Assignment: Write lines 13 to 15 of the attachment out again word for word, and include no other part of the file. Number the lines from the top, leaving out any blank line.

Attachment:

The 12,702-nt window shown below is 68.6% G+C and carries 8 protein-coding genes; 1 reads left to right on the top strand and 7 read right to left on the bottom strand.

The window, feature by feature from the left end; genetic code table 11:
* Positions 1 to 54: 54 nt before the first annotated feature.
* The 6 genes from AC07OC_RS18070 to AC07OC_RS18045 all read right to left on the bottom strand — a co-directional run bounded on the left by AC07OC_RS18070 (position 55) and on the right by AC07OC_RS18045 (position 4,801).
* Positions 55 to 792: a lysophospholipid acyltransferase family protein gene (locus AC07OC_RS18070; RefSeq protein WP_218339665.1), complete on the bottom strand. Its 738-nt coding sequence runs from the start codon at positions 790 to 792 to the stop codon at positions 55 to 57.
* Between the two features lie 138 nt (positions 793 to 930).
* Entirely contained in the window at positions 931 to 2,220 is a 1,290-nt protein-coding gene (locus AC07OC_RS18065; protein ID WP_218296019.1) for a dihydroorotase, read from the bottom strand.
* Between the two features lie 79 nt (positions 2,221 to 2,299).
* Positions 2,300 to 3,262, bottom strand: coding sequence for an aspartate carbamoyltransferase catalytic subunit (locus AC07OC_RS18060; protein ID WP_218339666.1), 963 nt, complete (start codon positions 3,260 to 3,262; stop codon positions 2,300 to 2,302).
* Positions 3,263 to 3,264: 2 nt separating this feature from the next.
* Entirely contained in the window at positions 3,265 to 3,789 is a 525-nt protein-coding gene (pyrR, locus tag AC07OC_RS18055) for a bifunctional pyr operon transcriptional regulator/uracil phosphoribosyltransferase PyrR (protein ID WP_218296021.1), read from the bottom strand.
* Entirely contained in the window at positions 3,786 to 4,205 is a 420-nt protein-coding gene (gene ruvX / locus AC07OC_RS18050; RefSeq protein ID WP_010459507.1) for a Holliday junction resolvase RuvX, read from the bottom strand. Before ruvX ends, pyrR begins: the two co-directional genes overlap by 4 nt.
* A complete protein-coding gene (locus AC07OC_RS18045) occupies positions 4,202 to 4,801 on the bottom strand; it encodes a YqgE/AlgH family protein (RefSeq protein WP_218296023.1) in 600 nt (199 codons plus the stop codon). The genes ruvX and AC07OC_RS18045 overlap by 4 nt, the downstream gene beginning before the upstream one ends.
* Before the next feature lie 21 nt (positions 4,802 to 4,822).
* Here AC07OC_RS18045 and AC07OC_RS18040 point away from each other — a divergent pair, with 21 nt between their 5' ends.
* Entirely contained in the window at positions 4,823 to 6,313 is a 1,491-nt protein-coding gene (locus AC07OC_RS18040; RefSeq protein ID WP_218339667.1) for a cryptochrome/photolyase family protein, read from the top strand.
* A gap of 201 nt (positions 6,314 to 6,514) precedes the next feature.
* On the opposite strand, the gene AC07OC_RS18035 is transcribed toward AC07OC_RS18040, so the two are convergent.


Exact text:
* A complete protein-coding gene (locus AC07OC_RS18045) occupies positions 4,202 to 4,801 on the bottom strand; it encodes a YqgE/AlgH family protein (RefSeq protein WP_218296023.1) in 600 nt (199 codons plus the stop codon). The genes ruvX and AC07OC_RS18045 overlap by 4 nt, the downstream gene beginning before the upstream one ends.
* Before the next feature lie 21 nt (positions 4,802 to 4,822).
* Here AC07OC_RS18045 and AC07OC_RS18040 point away from each other — a divergent pair, with 21 nt between their 5' ends.